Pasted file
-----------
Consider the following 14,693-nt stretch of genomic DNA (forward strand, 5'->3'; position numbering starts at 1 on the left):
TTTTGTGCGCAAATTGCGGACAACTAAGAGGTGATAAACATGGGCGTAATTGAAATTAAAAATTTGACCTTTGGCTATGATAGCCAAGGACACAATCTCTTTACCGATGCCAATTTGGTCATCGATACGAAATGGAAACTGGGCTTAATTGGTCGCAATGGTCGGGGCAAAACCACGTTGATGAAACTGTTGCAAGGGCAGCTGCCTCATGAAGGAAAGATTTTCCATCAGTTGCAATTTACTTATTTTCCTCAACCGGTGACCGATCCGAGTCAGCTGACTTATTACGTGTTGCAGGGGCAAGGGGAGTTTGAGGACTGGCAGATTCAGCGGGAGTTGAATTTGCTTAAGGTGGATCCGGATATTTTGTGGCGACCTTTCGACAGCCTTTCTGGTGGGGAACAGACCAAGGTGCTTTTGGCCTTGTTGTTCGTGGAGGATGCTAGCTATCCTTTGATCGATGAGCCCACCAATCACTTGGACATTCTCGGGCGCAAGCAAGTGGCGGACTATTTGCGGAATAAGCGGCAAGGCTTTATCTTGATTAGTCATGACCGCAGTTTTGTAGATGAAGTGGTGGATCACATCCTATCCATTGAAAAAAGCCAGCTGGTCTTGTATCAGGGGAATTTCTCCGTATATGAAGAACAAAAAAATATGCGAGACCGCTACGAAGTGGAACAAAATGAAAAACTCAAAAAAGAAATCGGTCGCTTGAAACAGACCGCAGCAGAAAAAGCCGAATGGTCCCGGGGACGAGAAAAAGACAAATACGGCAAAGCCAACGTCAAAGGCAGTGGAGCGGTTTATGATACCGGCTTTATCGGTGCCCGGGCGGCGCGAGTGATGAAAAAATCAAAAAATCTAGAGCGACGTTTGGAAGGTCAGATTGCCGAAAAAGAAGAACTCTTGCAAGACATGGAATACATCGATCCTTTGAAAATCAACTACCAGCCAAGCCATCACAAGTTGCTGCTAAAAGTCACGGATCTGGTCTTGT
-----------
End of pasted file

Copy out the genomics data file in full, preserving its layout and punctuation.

Consider the following 14,693-nt stretch of genomic DNA (forward strand, 5'->3'; position numbering starts at 1 on the left):
TTTTGTGCGCAAATTGCGGACAACTAAGAGGTGATAAACATGGGCGTAATTGAAATTAAAAATTTGACCTTTGGCTATGATAGCCAAGGACACAATCTCTTTACCGATGCCAATTTGGTCATCGATACGAAATGGAAACTGGGCTTAATTGGTCGCAATGGTCGGGGCAAAACCACGTTGATGAAACTGTTGCAAGGGCAGCTGCCTCATGAAGGAAAGATTTTCCATCAGTTGCAATTTACTTATTTTCCTCAACCGGTGACCGATCCGAGTCAGCTGACTTATTACGTGTTGCAGGGGCAAGGGGAGTTTGAGGACTGGCAGATTCAGCGGGAGTTGAATTTGCTTAAGGTGGATCCGGATATTTTGTGGCGACCTTTCGACAGCCTTTCTGGTGGGGAACAGACCAAGGTGCTTTTGGCCTTGTTGTTCGTGGAGGATGCTAGCTATCCTTTGATCGATGAGCCCACCAATCACTTGGACATTCTCGGGCGCAAGCAAGTGGCGGACTATTTGCGGAATAAGCGGCAAGGCTTTATCTTGATTAGTCATGACCGCAGTTTTGTAGATGAAGTGGTGGATCACATCCTATCCATTGAAAAAAGCCAGCTGGTCTTGTATCAGGGGAATTTCTCCGTATATGAAGAACAAAAAAATATGCGAGACCGCTACGAAGTGGAACAAAATGAAAAACTCAAAAAAGAAATCGGTCGCTTGAAACAGACCGCAGCAGAAAAAGCCGAATGGTCCCGGGGACGAGAAAAAGACAAATACGGCAAAGCCAACGTCAAAGGCAGTGGAGCGGTTTATGATACCGGCTTTATCGGTGCCCGGGCGGCGCGAGTGATGAAAAAATCAAAAAATCTAGAGCGACGTTTGGAAGGTCAGATTGCCGAAAAAGAAGAACTCTTGCAAGACATGGAATACATCGATCCTTTGAAAATCAACTACCAGCCAAGCCATCACAAGTTGCTGCTAAAAGTCACGGATCTGGTCTTGT